Yes, I know it’s February now – but I did read the book in January, I just didn’t get time to do the post until now 🙂
So… ‘read a book you read in school’ was the instruction and I decided that loosely this could mean anything from high school through to my post-grad stuff, which gave me quite a lot of choice. At the same time, I was already halfway through the month and in the middle of reading a couple of other books, so I didn’t want anything too heavy. Don’t worry, you’re not about to read a post about an Allan Ahlberg book, although they are pretty awesome.
In the end, I opted to read some poetry. Partly because it is was faster, but also, I don’t often read poetry – I suppose I don’t really consider myself a ‘poetry person’, even though I have no idea who I would be defining as such. Anyway, as a ‘not really a poetry person’ person, there are only a few poetry books on my shelves and I have a limited list of poets I would say that I enjoy reading. So, my choices were Robert Lowell, who I discovered in my contemporary literature class (I think!) in 3rd year at uni or Ted Hughes, who I first read in high school with things like ‘Crow’ and ‘The Thought Fox’ (for which I can still clearly the images in the poem, despite not having read it in years).
I ended up going with Ted, but re-read his collection of poems Birthday Letters, which I had read at the end of university, after watching the film Sylvia. Birthday Letters is probably my favourite poetry book (if I don’t count Roald Dahl and Lewis Carroll). I remember reading both Sylvia Plath and Ted Hughes in high school and again for A-level. I didn’t ‘get’ most of Plath’s poems – the bleakness and images she returned to over again, were perhaps not easily accessible for a younger, immature reader – someone not familiar really with the pain life can inflict. I still don’t enjoy them, but can appreciate something different in her poetry now as an adult than I did before.
Whether you enjoy the film Sylvia or agree/disagree with the presentation of Hughes and Plath’s life together, what I found for me was that it gave me a context for reading Birthday Letters against. If you’re interested in knowing more on this, check out Wikipedia pages on the book here. Most people believe that the poems collected in Birthday Letters are Hughes’ response to Plath’s suicide and their relationship as a whole – published in 1998 shortly before his own death. Compared to the ‘nature’ poems we had focused on at school, the poetry in Birthday Letters feels to me more personal and precise, like the words have been worked over repeatedly not to create the perfect poem, but to enable the poetry to properly express what had been worked over in someone’s mind, heart and soul over and over again, before making it on to paper.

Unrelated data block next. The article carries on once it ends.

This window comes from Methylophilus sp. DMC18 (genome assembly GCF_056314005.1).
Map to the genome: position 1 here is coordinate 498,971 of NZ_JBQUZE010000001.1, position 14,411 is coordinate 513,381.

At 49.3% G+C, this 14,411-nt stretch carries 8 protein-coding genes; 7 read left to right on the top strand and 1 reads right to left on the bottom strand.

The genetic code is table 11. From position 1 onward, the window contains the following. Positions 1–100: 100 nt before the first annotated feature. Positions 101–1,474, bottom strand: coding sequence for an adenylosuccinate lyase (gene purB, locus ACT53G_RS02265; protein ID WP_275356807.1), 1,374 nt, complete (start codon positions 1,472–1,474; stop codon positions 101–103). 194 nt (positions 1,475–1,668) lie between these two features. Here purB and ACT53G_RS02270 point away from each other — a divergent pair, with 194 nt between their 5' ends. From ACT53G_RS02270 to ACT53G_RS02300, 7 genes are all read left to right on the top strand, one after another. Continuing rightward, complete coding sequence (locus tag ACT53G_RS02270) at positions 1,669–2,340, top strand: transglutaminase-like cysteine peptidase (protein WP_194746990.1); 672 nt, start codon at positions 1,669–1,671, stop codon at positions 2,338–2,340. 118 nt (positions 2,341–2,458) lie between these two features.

As I found Plath’s poetry more vivid and painful re-reading it as an adult, I felt the same about reading Birthday Letters compared to Hughes’ other poetry. When you read these poems you are being taken on a journey, one that is emotional and real – not to tell you a purely fictional story created in their imagination.
Whilst the poems have an autobiographical slant, talking about real events, they are still being interpreted through the medium of poetry. It feels like someone try to write through grief and perhaps bend it to the format that they felt most comfortable with. My own experiences with death have always been that I can express myself better on paper than I ever can out loud – like things make sense of how I’m feeling when written down, instead of being talked about with others or floating around in my head.
Of the many poems in Birthday Letters ‘Visit’ is one of my favourites. However, it is The Thought Fox by Ted Hughes that I’ve posted below for you to enjoy, if you’ve not come across it before. I’m sure it will ‘speak’ to the writer inside you, which I think is why it has stayed with me so long, since I read it over twenty years ago in school…
I imagine this midnight moment’s forest:
Something else is alive
Beside the clock’s loneliness
And this blank page where my fingers move.
Through the window I see no star:
Something more near
Though deeper within darkness
Is entering the loneliness:
Cold, delicately as the dark snow,
A fox’s nose touches twig, leaf;
Two eyes serve a movement, that now
And again now, and now, and now
Sets neat prints into the snow
Between trees, and warily a lame
Shadow lags by stump and in hollow
Of a body that is bold to come
Across clearings, an eye,
A widening deepening greenness,
Coming about its own business
Till, with a sudden sharp hot stink of fox
It enters the dark hole of the head.
The window is starless still; the clock ticks,
The page is printed.